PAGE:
Personally, I don't reload a lot of 12g anymore but, I do reload a lot of .410. It saves me about 3/4 over buying "cheap factory ammo". I can reload 12g 00 and slug with projos I've cast and save a ton too. When it comes to metalic cartridges, it depends on the cartridge. The common ones aren't going to be as big a savings as the less common ones. Also, rifle rounds are alway cheaper and better quality if reloaded for a specific rifle. I reload some less common pistol rounds and it saves me a ton. It's cheaper to reload my 32-20 than it is to reload .357 or .44 mag but, factory 32-20 costs more.
see what I mean? Another way to save money and always have a source for the same bullet is to get into casting. Since I cast most handgun rounds that I load from .25 acp to .44mag, they all cost me about the same as what a .22lr costs me. Oh, I do used scrounged lead. Now, unless you're getting your .44mag, .45LC, .45 acp, 32-20, .357, .38 S&W, .38 Special, 9mm, .380, 32 special, 7.62x38R, etc. for less than $2.50/50 rounds, reloading, along with casting, will save a lot of cash.

AAShooter
07-15-2012, 7:51 AM
I have found that reloading my shotgun shells isn`t worth the cost of everything. I can buy them cheap. . .


Shotshell reloading is challenging to save money if you are happy with cheap ammo (~$5.50/box in 12 gauge) like the 100 round packs at Walmart in 12 gauge. However, if you are buying quality ammo like Winchester AA's or Remington STS/Nitro (~$ 8.00+/box in 12 gauge), they are substantially more expensive. Additionally, you have very limited selection in load selection in the inexpensive promotional rounds sold at Walmart. For example, I like low-recoil 1 ounce loads and they just aren't available in the 100-packs offered by Walmart.

If you are shooting anything other than 12 gauge, the price of shotshells add up quickly. For example, if you are shooting 28 gauge shells, the savings per box can be dramatic.

Further, like much of reloading, buying in bulk (or getting bulk pricing) is the key to getting good savings. This is especially true when reloading 12 gauge. You need to be thinking of buying primers and hulls by the case, powder in large sizes (not 1lb cans), and bags of shots. It is not uncommon for people to buy 1000 lbs of shot at a time.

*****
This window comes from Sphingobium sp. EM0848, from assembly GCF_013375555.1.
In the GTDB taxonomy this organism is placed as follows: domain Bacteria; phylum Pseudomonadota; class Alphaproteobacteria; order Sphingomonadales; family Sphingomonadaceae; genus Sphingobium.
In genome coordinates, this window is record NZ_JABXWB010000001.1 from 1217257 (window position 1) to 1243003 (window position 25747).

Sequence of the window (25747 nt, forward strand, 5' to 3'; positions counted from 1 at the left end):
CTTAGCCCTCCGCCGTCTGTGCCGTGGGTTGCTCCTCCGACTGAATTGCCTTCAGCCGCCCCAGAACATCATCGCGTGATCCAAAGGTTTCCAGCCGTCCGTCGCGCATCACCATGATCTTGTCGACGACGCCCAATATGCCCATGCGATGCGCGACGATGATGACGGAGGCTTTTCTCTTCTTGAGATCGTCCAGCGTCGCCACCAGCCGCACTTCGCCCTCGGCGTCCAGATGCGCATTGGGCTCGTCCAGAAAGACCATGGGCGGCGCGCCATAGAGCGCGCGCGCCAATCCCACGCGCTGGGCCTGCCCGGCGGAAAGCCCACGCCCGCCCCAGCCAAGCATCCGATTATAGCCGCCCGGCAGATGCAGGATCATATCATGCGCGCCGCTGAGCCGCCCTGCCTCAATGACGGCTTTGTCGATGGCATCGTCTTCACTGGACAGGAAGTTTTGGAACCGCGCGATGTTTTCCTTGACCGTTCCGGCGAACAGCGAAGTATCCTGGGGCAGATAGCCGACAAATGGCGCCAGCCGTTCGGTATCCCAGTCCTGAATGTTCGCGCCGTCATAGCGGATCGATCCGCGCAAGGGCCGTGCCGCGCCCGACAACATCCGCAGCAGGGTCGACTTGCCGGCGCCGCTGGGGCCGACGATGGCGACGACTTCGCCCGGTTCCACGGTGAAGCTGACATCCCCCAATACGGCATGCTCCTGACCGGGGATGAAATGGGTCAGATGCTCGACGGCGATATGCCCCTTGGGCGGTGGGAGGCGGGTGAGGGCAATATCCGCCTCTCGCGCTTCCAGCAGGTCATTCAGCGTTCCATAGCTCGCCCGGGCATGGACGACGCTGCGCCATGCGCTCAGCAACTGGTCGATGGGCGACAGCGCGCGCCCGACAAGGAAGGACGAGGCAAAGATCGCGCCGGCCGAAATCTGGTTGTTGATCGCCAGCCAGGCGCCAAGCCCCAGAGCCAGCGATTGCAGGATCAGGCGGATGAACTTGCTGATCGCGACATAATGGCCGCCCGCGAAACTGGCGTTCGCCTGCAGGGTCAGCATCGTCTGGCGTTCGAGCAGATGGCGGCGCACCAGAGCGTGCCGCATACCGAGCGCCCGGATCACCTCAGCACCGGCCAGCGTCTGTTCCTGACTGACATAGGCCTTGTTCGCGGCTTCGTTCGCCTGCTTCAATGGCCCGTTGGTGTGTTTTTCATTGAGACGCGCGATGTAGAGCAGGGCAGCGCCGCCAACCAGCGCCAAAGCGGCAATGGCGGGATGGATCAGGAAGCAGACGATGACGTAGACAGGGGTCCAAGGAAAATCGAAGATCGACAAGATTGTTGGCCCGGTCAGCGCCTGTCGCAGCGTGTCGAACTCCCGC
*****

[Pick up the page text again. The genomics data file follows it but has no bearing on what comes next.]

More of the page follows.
Finally, if you like to customize your loads, reloading is the way to go.

DarkSoul
07-15-2012, 7:52 AM
Another thing to consider if you have friends that you shoot with a lot, is going in together on some equipment. There are 4 of us that shoot a lot and are in the same club, we all went in on some pretty good equipment-

Dillon 550 (with the works)
Dillon 650 (with the works)
Dillon swager
Geraud Trimmer
Geraud annealer
Home made stainless tumbler from a cement mixer

By all of us going in on the gear, we each spend the equivalent of getting some entry level gear, but get great gear.

And then we all pick up brass, and Usually pick up a lot more than we shoot when we shoot with the club.

Cost of equipment aside, we buy lots of milsurp bullets and powder for plinking, and are loading 5.56 for about $.17 , 9mm for about $.12-13 , and .45 for about $.15-16

The trick is do buy everything in quantity to amortize the hazmat costs over more product, i.e. powder and primers.

CSACANNONEER
07-15-2012, 8:11 AM
Since you're just learning, why not get a cheap Lee handpress, a set of dies, a couple reloading blocks and a good quality scale? You'll be able to sit on the couch and reload 50 or so rounds an hour. Going slow is very good for a beginner. Hell, I use a Lee handpress for small runs (<100). I use single stage presses for most of my rifle (read that as bottle necked rifle or pistol) rounds and smaller batches of straigh twalled rounds. I only go to my progressives for >100 round batches. Anyway, you can start reloading for less than $200 in equipment and components just to see how you like it. In the end, you'll want a SS press or two on your bench even if you have a few progressives.